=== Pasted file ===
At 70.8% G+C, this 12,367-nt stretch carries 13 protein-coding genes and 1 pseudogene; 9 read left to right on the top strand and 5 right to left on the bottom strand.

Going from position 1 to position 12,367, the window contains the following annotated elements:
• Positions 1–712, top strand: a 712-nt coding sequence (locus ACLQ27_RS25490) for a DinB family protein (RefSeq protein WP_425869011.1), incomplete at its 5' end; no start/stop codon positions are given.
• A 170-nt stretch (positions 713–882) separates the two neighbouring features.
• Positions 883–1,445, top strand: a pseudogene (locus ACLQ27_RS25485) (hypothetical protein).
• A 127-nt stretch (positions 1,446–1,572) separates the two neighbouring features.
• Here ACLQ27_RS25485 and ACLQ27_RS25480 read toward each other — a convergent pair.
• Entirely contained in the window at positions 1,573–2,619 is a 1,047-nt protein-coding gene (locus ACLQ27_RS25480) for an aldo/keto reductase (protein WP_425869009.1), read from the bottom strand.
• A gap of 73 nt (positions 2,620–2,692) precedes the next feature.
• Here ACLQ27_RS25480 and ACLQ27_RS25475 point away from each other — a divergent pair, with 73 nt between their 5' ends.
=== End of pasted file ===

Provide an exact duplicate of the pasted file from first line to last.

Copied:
At 70.8% G+C, this 12,367-nt stretch carries 13 protein-coding genes and 1 pseudogene; 9 read left to right on the top strand and 5 right to left on the bottom strand.

Going from position 1 to position 12,367, the window contains the following annotated elements:
• Positions 1–712, top strand: a 712-nt coding sequence (locus ACLQ27_RS25490) for a DinB family protein (RefSeq protein WP_425869011.1), incomplete at its 5' end; no start/stop codon positions are given.
• A 170-nt stretch (positions 713–882) separates the two neighbouring features.
• Positions 883–1,445, top strand: a pseudogene (locus ACLQ27_RS25485) (hypothetical protein).
• A 127-nt stretch (positions 1,446–1,572) separates the two neighbouring features.
• Here ACLQ27_RS25485 and ACLQ27_RS25480 read toward each other — a convergent pair.
• Entirely contained in the window at positions 1,573–2,619 is a 1,047-nt protein-coding gene (locus ACLQ27_RS25480) for an aldo/keto reductase (protein WP_425869009.1), read from the bottom strand.
• A gap of 73 nt (positions 2,620–2,692) precedes the next feature.
• Here ACLQ27_RS25480 and ACLQ27_RS25475 point away from each other — a divergent pair, with 73 nt between their 5' ends.